Soon afterward, in 1741, Steller met Captain Vitus Jonassen Bering, who commanded a ship called the St. Peter, which was chartered for exploration. The St. Peter, along with a sister ship, the St. Paul, were due to traverse what we now think of as the Bering Strait, between Russia and Alaska. The trip was a disaster. The two ships got separated almost immediately in a storm, though both ended up landing on various parts of what is now Alaska. The St. Paul crashed into some of the Aleutian Islands, but the St. Peter was the first to actually hit mainland Alaska. And guess who stepped out first? Yep, Steller.

 

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The giant random crystals of Silithus (All images by Eric Grundhauser)

As more and more of our time and lives move into the digital world, the online landscape is becoming so vast, we have begun leaving some things behind.

Namely, much like the physical world, whole swaths of towns, islands, forests, palaces, and simple shacks have been constructed digitally and then abandoned. These are the forgotten wonders of the digital world—in this case, the World of Warcraft.

For the uninitiated, World of Warcraft (WoW) is a massively multiplayer online role playing game (MMORPG). Players download the game and pay a monthly fee to login, taking part in a shared world with everyone in their realm. At any given time, WoW has around 10 million active subscribers and to manage the unbelievable number of players, there are hundreds of realms that split up WoW subscribers. What this means, structurally, is that not of all of Warcraft's millions of players exist in the same space at the same time, but the essential size of the world, Azeroth, is fixed.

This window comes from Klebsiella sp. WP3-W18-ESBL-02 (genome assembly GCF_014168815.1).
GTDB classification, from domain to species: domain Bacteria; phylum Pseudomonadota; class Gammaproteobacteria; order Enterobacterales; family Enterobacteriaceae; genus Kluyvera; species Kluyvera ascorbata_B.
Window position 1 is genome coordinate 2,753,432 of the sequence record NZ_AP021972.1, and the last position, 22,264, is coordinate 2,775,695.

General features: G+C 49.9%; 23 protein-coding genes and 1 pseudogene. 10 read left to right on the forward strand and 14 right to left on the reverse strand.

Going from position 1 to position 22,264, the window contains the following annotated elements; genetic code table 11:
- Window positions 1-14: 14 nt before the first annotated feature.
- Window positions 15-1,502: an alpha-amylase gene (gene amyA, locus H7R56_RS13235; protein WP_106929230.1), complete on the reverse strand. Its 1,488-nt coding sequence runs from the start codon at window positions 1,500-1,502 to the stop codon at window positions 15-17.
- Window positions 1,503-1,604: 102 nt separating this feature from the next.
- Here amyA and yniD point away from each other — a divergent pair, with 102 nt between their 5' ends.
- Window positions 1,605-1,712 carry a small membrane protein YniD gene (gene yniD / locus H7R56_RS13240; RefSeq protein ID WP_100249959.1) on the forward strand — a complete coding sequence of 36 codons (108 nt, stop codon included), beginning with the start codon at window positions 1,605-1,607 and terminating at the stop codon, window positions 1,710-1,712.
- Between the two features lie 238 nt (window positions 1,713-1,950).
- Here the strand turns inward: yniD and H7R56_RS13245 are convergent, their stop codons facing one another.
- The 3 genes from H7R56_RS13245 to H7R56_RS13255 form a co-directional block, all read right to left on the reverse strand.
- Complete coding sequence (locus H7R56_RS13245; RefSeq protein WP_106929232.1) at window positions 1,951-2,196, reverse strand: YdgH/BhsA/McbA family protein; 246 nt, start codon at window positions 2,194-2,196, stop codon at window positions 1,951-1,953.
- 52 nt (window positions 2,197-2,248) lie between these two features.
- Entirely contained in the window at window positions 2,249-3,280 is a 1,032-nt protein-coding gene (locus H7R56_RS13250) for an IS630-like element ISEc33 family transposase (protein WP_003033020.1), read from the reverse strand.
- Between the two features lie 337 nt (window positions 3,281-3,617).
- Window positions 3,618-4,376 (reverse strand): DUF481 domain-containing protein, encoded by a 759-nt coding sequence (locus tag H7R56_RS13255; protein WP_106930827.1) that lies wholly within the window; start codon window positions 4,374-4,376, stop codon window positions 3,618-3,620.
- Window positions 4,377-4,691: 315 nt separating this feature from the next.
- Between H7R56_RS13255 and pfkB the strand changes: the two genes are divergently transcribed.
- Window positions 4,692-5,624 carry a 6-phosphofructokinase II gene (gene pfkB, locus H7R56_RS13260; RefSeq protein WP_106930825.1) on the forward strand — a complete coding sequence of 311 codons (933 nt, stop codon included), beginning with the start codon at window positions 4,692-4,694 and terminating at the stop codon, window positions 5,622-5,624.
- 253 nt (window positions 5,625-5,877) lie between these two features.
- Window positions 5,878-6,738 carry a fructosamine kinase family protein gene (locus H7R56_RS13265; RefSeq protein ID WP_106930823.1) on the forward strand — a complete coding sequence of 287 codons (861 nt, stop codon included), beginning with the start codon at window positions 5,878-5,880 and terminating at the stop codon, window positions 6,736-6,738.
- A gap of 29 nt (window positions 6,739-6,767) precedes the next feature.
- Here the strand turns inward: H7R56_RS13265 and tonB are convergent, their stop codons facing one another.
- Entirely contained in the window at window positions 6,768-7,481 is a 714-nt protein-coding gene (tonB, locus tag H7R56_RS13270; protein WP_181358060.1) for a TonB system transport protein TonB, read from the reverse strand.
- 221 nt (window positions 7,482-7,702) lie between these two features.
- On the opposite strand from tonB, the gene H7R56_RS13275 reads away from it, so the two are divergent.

And the world is vast. At the game’s launch in 2004, Azeroth consisted of just two continents, split into 41 zones that can best be thought of as countries. Each one defined by their own look and flavor. The Barrens is a bit of the African veldt, while the Burning Steppes are a blasted, molten wasteland. In real world terms, Azeroth has been compared both in size and thematic construction to Disney World. (For geography nerds, the real world-game world comparison ratio has been explored a few different ways including delving into the code to find the in-game distance measurements, as well as using the average stride length of a player’s sprite to extrapolate some numbers (which tend to agree that the original continents are around 8 miles long).

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The world of Azeroth

 

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"I say we make base camp here, and start again in the morning." (Photo: Tim Green on Flickr)

The lush, green hedge maze has long been a symbol of baroque opulence and slightly creepy mystery. And while the classic garden ornamentation has declined in popularity in the modern age, a number of downright magical examples of the hedge maze are still growing. Take a look at seven examples of twisting garden architecture where a person can still get lost in green corners, and verdant dead ends. Just don't get lost. Remember what happened at the end of The Shining?

1. LABYRINTH PARK OF HORTA
Barcelona, Spain

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If you can find yourself here, you are probably safe. (Photo: dusanmil89 on Atlas Obscura)